WASHINGTON, D.C. -- U.S. Sen. Pat Toomey (R-Pa.) has sent a letter to Army Secretary Mark Esper concerning the possible delay in the Block II upgrade of the Army's CH047F Chinook helicopter fleet, which is manufactured at Boeing's Ridley Park plant.
Toomey was concerned that the Army will choose to delay the upgrade, which could put approximately 2,000 jobs at risk at the plant.
Toomey wrote that although he respected the Army's decision and judgment regarding funding priorities and other decisions, the Chinook was the only Army heavy-lift rotorcraft that can move troops and equipment.
"Indeed, Army leaders have previously emphasized the importance of the Block II upgrade to ensure the preservation of this payload and lift capacity in the coming decades," Toomey wrote. "Postponing the Block II upgrade, which appears to be ahead of schedule and under budget, would raise significant questions regarding possible impacts on the warfighter as well as the Block II's longer-term budgetary costs.
Toomey noted that without the Block II upgrade, the Chinook would not be able to lift the Joint Light Transport Vehicle, which is the Humvee replacement. He is also concerned that without the upgrade, the Chinook would struggle to lift the Army's M777 howitzer along with projectiles and crew members.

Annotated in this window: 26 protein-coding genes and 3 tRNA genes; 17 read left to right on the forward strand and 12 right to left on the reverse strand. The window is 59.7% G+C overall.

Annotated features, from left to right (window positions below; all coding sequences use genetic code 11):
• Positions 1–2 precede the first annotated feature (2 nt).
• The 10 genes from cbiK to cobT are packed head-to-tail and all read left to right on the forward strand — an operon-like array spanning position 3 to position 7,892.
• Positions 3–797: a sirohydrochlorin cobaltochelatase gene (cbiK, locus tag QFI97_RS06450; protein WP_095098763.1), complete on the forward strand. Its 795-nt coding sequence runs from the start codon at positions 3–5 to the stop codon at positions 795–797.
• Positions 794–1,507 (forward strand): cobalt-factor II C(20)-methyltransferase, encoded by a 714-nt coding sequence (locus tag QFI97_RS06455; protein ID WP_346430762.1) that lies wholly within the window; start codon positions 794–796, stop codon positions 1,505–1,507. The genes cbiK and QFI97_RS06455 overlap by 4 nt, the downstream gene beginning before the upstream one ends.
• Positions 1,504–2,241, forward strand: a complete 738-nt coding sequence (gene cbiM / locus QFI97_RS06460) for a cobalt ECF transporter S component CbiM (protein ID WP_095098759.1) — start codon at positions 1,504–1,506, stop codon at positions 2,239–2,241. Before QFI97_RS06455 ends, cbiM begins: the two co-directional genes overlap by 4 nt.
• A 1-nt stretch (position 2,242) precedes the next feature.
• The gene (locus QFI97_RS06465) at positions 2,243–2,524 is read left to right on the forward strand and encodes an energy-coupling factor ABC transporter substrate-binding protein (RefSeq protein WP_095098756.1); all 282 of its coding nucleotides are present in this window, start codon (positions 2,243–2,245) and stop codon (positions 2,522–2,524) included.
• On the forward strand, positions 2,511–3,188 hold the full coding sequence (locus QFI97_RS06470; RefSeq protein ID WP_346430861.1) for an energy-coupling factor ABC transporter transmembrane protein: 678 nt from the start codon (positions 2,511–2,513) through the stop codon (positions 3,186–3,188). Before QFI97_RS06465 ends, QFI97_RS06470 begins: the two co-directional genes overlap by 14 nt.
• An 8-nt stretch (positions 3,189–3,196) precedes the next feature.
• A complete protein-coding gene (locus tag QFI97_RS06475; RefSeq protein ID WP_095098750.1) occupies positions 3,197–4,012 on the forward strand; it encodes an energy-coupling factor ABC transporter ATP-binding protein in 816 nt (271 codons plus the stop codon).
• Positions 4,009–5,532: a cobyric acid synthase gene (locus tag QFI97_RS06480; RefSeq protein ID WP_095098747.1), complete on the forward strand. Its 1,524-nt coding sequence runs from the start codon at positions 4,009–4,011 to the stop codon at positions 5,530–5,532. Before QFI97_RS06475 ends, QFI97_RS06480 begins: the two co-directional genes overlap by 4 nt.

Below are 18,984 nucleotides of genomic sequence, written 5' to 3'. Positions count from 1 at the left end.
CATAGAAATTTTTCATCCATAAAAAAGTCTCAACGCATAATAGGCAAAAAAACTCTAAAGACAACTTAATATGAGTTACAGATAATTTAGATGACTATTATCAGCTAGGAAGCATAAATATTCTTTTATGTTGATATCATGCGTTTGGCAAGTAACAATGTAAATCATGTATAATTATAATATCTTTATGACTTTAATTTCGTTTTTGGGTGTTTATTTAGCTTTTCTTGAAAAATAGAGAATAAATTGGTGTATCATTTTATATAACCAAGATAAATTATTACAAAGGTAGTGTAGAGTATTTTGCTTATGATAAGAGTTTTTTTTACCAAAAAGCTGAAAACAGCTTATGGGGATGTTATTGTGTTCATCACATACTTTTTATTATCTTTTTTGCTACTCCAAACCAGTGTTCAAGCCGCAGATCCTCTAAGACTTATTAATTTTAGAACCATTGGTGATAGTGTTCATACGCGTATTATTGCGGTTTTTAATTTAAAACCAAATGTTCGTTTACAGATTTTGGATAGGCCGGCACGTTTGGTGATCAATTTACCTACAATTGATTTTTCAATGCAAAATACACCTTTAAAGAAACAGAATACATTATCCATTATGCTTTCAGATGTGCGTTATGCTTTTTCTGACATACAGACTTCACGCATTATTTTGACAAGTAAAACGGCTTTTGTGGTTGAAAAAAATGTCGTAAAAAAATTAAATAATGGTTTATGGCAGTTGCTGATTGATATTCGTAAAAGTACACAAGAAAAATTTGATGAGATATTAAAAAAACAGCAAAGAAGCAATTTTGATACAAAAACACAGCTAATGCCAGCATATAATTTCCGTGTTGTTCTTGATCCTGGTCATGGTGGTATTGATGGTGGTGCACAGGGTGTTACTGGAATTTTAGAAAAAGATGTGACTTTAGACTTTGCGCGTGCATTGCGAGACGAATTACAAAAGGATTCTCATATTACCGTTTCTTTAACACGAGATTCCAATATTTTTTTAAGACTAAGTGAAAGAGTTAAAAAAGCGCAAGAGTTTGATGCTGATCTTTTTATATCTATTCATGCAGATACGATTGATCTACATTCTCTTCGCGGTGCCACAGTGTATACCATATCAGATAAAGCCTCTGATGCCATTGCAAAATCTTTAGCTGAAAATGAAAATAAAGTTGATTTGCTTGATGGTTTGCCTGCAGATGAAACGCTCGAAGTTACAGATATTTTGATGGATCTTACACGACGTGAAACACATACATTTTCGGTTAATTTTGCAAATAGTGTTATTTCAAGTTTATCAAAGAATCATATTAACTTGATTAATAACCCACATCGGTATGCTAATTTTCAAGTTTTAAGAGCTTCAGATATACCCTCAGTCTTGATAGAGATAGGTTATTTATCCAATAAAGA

Toomey also touched on reports that the delay would increase costs by billions of dollars.
He asked for written responses to three questions regarding how the Army will proceed with the upgrade, how the delay would affect the Chinook and how a delay could affect the costs to the overall program. He also asked how the Army planned to move equipment that a non-upgraded Chinook wasn't equipped to handle in light of a major conflict arising and how the Army planned to mitigate against impacts on the helicopter.
Forbes contributor Loren Thompson wrote last month that the Chinook upgrades could be delayed five years. He noted that money earmarked for the upgrades was used, instead, to address other issues as the Army planned to delay improvements to the helicopters.
"I won’t claim to understand the operational rationale underpinning the planned delay, but I have a pretty firm grasp of what a five-year gap in planned production would mean for workers, for foreign military sales and for other Pentagon programs," Thompson wrote. "It isn’t so clear that Army planners understand these impacts, or even care. But the political system will."
Chinooks are assembled in Ridley Park, and of its 4,200 employees, about half work on the helicopters. Thompson believes that although production would not completely cease, it would slow to a crawl, which would raise prices.
Thompson also noted in the Forbes story that Pennsylvania is essential if President Trump wants to be re-elected and that lost jobs would not bode well for the president.
Block I upgrades will wind down in 2023, which is when Block II is set to begin.
The Block II upgrade was supposed to address problems with new rotor blades, a new fuel system and improvements to the helicopter’s drivetrain and airframe, according to The Weekly Standard, making it so that the upgraded helicopters could carry a larger loan farther and more safely than it can currently.